Bobby Gillespie has heard them all, and a few more. At one stage he was thinking of calling the album Cliche, to pre-empt the slaggings it would (no doubt) get from cheesed-off fans of Screamadelica, its ground- breaking, lysergic predecessor. Better still, when reports filtered back of outraged journalists on one of the music weeklies damning the album to its rock'n'roll core, he considered having T-shirts printed up with the journalists' choice of put-down: Dance Traitors.
'Music's music,' Gillespie says, with typical disregard for the specific. 'People talk about the pressure of following up Screamadelica. We didn't care about that. We wanted to play some soul music.'
The worst insult it is possible to level at Primal Scream is that they fake it. Slightly less offensive, though still provocative, is the claim that they revel in authenticity, in precise, note- for-note copies of their favourite records. If you really want to annoy them, however, you could always imply that their discovery of rock'n'roll is a recent thing . . .
'We've always been rock'n'roll,' Gillespie fumes. 'We just never had the money to make records this good.'
Gillespie formed Primal Scream in 1984. Their sound relied heavily on the style of their guitarist, Jim Beattie, who played 12-string Rickenbacker licks inspired by the Byrds.
Gillespie wrote weedy lyrics to fit. When Beattie left some years later, Primal Scream changed radically.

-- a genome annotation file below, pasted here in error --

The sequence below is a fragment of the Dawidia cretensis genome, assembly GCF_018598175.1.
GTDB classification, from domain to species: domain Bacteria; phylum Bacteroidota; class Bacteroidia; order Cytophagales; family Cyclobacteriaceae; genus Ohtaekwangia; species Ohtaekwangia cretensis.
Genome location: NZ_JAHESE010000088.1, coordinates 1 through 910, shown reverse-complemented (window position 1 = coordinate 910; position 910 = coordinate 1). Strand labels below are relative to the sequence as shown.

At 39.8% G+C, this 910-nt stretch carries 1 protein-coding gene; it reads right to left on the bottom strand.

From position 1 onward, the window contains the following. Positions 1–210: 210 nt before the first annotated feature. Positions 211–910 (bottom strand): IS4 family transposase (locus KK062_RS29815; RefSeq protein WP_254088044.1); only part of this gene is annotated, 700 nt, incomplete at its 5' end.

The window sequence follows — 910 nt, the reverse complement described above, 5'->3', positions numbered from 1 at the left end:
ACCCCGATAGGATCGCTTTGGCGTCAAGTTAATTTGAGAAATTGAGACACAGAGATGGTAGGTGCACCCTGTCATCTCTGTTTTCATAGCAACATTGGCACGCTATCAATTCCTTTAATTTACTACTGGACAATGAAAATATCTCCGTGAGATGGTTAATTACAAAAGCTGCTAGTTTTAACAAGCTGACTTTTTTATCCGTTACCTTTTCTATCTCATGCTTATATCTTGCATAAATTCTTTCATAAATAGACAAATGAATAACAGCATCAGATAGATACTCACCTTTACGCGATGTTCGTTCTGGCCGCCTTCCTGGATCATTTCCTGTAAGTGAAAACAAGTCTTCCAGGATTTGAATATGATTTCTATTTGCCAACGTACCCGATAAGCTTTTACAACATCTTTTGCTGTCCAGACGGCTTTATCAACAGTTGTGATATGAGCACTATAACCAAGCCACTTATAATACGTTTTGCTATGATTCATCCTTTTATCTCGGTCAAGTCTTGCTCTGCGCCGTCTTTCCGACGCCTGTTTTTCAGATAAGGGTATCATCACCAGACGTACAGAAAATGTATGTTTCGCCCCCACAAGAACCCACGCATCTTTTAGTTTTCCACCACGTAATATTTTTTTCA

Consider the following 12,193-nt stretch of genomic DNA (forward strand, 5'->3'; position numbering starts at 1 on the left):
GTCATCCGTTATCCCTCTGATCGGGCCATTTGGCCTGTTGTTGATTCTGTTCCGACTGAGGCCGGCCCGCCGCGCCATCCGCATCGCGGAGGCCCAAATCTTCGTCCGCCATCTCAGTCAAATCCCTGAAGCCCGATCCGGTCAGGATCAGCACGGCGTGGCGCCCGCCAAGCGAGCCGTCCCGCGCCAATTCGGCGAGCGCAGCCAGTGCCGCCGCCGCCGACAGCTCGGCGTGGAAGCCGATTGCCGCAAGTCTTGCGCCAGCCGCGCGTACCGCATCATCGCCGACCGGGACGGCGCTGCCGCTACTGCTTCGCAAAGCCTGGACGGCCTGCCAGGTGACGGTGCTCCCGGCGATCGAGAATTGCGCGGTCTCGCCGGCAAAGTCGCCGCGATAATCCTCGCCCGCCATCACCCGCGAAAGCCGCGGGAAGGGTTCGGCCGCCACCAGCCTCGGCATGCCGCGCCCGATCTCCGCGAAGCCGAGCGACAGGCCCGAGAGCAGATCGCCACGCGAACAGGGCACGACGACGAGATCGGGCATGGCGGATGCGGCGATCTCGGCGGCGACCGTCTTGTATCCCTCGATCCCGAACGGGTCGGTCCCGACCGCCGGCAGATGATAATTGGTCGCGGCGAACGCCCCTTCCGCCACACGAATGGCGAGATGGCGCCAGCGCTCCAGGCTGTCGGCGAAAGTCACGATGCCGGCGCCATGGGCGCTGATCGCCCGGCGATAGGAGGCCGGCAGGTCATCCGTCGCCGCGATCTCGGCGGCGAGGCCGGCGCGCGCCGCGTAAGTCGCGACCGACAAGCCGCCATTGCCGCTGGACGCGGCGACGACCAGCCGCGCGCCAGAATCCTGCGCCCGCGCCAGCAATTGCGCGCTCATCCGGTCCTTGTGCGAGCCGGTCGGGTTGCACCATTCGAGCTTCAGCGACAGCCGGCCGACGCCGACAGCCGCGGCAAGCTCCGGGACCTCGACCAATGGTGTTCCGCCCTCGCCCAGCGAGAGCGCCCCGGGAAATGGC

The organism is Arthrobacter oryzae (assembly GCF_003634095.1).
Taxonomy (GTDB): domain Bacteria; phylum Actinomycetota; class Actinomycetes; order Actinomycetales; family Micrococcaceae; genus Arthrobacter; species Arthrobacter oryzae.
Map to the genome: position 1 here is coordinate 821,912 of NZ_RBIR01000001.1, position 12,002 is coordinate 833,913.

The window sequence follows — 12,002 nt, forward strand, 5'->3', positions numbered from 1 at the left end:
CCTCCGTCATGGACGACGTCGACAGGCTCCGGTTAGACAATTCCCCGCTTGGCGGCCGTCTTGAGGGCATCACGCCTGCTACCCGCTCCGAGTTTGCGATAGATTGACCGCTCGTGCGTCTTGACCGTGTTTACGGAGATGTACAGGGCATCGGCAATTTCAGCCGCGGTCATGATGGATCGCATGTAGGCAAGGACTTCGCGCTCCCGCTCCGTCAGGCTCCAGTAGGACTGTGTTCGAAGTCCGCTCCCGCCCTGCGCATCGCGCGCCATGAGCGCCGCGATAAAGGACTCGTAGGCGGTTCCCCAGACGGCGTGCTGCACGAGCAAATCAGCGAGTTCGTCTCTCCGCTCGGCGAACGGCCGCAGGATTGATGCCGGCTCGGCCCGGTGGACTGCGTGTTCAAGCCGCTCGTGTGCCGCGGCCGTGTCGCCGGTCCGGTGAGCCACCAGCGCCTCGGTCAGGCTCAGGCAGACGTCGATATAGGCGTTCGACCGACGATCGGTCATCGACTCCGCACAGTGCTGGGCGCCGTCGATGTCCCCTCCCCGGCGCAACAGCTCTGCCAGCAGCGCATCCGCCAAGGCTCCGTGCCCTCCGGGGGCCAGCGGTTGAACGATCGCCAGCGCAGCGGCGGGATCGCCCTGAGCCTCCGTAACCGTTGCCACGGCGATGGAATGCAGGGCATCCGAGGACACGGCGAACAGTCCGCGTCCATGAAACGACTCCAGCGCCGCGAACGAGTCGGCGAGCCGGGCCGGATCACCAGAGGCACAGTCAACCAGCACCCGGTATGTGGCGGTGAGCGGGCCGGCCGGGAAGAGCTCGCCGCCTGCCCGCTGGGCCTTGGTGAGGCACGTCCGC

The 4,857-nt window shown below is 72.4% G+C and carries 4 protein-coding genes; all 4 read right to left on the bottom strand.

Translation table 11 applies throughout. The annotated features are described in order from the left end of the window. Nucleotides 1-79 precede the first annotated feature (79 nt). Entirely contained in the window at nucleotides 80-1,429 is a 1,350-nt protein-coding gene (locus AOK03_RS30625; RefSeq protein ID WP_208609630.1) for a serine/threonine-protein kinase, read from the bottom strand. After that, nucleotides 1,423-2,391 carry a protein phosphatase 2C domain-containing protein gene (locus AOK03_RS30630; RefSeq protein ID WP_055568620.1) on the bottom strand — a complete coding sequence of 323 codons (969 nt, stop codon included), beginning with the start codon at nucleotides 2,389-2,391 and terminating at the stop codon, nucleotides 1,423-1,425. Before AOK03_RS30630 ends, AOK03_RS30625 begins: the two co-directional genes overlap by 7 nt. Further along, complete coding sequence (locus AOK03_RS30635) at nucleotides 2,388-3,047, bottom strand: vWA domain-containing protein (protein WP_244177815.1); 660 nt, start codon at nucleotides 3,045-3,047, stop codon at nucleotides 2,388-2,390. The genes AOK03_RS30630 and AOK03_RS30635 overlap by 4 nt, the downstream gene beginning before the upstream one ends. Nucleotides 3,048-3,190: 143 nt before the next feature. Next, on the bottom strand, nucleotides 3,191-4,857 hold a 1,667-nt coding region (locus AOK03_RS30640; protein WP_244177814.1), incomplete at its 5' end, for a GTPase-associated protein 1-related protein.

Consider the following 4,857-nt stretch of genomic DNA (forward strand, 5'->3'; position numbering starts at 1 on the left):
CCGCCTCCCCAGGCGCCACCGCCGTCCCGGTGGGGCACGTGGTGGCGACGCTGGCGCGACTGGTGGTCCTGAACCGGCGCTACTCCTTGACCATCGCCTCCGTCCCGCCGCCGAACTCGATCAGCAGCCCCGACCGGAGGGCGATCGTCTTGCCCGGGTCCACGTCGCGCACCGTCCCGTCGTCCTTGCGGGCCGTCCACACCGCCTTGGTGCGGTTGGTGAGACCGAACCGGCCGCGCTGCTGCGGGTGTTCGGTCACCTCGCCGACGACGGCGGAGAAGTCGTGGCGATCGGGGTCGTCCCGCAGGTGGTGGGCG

Robert Young moved from bass to guitar, where he was joined by Gillespie's long-time friend from Glasgow, Andrew Innes. From jangle to boogie, the Scream made the swerve as though it were the most natural thing in the world. (Actually, they tried it before: on the mostly flaccid 1989 Primal Scream album.)
But Screamadelica, in 1991, was the UK's most critically acclaimed record in years, a devoutly hallucinogenic album inspired by the band's love of acid-house music and its party lifestyle. It was a success, but the Screamadelica tour showed a band decked out in leather, posturing wildly with guitars, with at least one eye on rock'n'roll.
All the tracks bar one on Give Out But Don't Give Up were recorded in Memphis, with septuagenarian Atlantic Records veteran Tom Dowd producing. The odd one out, the Faces- like rocker 'Call on Me', was done in Los Angeles with former Black Crowes producer George Drakoulias, who also remixed several of the songs. A useful insight into Primal Scream's mentality would be given by their choice of producers here (old and new, tasteful and brash, grace and danger), were it not for the additional input of George Clinton, funk music's unsung hero and Primal Scream's newest buddy. Clinton remixed three songs, adding his own vocals to two of them with an effrontery that the band heartily endorse.
These collaborations are central to Primal Scream's way of working. Though fine musicians to a man - especially keyboard player Martin Duffy, a victim of a near-fatal stabbing last July in New York during a typically fraught Scream leisure break - they still depend heavily on guidance from producers, session men and particularly remixers.
'All we're trying to do is make great records,' Gillespie explains. 'For instance, say, 'Give Out But Don't Give Up', the song; or else 'Funky Jam'. I ain't the right singer for those two. But Deniece (Johnson, the band's on-call soul singer) is. We want to make great records, whatever it takes.'